Unicorn Myth.

A Jpeg file that I have of the The Arabian Oryx or white Oryx (unfortunately I have not found the original negatives yet: I have about 20 in a folder that I have yet to scan and catalogue) this is from my files of  November 2010 when I was down in the Huquf.

The Unicorn myth: From that well know online encyclopædia.

The myth of the one-horned unicorn may be based on oryxes that have lost one horn. Aristotle and Pliny the Elder held that the oryx was the unicorn’s “prototype”. From certain angles, the oryx may seem to have one horn rather than two, and given that its horns are made from hollow bone that cannot be regrown, if an oryx were to lose one of its horns, for the rest of its life, it would have only one.

Another source for the concept may have originated from the translation of the Hebrew word re’em into Greek as μονόκερως, monokeros, in the Septuagint. In Psalm 22:21, the word karen, meaning horn, is written in singular. The Roman Catholic Vulgata and the Douay-Rheims Bible translated re’em as rhinoceros; other translations are names for a wild bull, wild oxen, buffalo, or gaur, but in some languages a word for unicorn is maintained. The Arabic translation alrim is the most correct choice etymologically, meaning ‘white oryx’.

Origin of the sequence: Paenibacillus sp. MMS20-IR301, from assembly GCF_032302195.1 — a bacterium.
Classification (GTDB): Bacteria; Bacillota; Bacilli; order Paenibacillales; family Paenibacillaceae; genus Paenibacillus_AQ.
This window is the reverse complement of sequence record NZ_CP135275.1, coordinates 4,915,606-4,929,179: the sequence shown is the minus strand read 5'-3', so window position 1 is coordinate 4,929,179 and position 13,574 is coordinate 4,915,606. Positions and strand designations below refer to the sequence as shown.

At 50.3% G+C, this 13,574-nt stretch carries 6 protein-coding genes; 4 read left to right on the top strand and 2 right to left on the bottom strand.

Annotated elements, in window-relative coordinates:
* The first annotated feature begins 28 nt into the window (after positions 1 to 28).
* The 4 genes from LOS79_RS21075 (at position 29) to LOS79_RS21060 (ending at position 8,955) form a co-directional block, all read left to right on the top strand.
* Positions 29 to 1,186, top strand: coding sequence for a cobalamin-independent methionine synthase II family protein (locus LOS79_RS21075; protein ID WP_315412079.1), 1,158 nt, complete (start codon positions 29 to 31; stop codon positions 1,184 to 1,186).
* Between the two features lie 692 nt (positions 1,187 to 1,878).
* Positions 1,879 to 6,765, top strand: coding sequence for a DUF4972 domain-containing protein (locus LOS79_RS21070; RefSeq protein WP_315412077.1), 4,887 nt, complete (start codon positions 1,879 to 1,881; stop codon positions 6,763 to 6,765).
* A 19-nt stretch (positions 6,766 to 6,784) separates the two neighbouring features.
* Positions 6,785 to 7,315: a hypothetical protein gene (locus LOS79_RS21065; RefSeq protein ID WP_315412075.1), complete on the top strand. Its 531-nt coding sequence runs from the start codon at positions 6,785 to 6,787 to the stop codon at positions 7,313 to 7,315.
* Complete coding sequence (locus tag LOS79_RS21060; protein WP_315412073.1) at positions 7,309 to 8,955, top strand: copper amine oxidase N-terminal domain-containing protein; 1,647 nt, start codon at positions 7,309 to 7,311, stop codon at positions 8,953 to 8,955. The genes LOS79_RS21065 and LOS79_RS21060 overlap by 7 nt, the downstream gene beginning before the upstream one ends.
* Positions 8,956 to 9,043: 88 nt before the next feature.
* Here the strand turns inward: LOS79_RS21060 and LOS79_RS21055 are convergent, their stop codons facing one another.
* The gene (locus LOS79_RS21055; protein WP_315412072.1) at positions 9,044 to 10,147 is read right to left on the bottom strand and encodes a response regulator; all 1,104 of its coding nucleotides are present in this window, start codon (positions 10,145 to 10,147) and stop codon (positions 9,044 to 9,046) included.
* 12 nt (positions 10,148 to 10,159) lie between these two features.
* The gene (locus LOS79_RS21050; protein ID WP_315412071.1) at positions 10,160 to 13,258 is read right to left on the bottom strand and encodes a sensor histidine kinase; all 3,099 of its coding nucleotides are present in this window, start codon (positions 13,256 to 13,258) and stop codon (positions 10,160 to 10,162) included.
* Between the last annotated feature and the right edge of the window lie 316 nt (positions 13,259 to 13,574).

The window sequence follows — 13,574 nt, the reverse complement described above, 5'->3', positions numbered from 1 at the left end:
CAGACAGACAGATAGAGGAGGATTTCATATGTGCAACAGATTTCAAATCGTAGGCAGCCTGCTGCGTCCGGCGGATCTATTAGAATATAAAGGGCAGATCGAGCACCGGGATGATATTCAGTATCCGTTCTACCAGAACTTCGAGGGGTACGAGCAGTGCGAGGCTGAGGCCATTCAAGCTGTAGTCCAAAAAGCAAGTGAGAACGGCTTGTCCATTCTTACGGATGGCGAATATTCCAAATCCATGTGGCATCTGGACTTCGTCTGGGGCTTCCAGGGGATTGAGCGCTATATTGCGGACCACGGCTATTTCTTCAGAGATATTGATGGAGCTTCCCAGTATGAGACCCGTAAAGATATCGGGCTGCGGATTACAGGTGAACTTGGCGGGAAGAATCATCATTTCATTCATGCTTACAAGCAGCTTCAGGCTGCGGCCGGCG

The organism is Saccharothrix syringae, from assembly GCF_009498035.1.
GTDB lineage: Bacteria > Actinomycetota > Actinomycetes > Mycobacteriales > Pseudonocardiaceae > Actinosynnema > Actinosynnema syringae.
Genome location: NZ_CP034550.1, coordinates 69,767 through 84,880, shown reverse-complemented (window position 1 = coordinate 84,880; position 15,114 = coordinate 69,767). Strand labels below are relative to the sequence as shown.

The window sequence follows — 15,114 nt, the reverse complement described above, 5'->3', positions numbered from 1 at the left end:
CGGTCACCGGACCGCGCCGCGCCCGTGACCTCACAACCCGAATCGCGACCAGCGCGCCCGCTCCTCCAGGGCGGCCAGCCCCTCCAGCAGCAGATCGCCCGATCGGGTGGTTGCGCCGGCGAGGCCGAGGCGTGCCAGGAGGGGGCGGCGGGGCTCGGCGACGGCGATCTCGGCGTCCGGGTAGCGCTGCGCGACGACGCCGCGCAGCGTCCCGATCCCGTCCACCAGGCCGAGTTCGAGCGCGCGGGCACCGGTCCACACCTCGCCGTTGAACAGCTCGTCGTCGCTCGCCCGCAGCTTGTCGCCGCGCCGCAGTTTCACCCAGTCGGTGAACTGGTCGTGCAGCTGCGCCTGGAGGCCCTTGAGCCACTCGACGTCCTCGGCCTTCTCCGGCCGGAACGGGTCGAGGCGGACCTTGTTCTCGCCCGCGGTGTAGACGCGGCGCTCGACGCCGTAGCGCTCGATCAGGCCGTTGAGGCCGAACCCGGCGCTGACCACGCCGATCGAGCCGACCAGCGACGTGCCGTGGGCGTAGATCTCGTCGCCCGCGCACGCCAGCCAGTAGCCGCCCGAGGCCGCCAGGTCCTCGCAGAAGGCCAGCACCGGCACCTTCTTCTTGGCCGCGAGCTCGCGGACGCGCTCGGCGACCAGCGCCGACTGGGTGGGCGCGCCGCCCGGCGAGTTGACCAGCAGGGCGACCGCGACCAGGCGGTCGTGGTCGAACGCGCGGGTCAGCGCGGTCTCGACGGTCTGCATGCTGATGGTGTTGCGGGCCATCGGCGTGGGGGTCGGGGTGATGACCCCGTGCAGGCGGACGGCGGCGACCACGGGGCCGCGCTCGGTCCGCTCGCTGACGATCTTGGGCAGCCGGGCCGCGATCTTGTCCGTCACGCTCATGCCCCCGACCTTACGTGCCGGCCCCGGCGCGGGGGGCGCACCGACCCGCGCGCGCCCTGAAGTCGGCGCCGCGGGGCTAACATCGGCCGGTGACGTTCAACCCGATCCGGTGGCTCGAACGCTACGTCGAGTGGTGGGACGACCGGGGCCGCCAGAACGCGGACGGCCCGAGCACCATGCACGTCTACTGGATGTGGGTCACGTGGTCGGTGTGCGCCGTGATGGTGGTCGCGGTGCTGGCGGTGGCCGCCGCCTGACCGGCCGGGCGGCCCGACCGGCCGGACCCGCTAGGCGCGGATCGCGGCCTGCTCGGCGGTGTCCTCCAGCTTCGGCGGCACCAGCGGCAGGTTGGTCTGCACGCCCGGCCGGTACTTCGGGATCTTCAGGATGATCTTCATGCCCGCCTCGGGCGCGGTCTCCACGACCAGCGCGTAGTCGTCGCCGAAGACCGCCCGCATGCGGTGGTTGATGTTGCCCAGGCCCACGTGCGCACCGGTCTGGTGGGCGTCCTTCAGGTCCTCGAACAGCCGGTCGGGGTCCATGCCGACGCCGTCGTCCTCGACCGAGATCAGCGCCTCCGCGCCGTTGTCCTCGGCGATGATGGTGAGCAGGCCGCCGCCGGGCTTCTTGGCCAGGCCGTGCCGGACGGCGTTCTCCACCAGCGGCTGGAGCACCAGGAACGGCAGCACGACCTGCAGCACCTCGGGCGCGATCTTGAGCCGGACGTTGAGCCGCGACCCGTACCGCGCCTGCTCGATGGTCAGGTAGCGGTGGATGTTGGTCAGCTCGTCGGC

4 thoughts on “Unicorn Myth.

  1. I searched for the Rumanian translation of the word in the Psalm.
    In the old Bucharest Bible of 1688, the word is translated as ”inorog” (=unicorn). In the Rumanian Orthodox Bible of 1988 it was replaced by ”taur” (=bull).
    In the Cornilescu version (used by the neo-Protestants) it is ”bivol” (=water buffalo).
    In the latest Orthodox version (translation by Valeriu Anania) it is again ”inorog” (unicorn).

    However, a biblical translation points to the spiritual meaning, not the etymological sense.

    1. Being rather cynical: The Unicorn seems to have had the same significance as religious relics; a lot of money could be made from them.
      A number of religious references seem to be, as you indicated; translation (errors ?) when writers interpreted the word from what they knew at the time. Some versions of the early King James Bible get in a mess with translating the Hebrew “re’em” but as you say, it being of allegorical significance, it didn’t really matter.

  2. In some medieval images, the unicorn’s horn looks spiral shaped, like some kind of screw, which might not be the case of the oryx horn; but it may be a narwhal tusk.

    1. Actually most Oryx I have seen; their horns are quite ribbed and can look screw like from a distance. But who knows what medieval minds thought, especially when looking at their maps.

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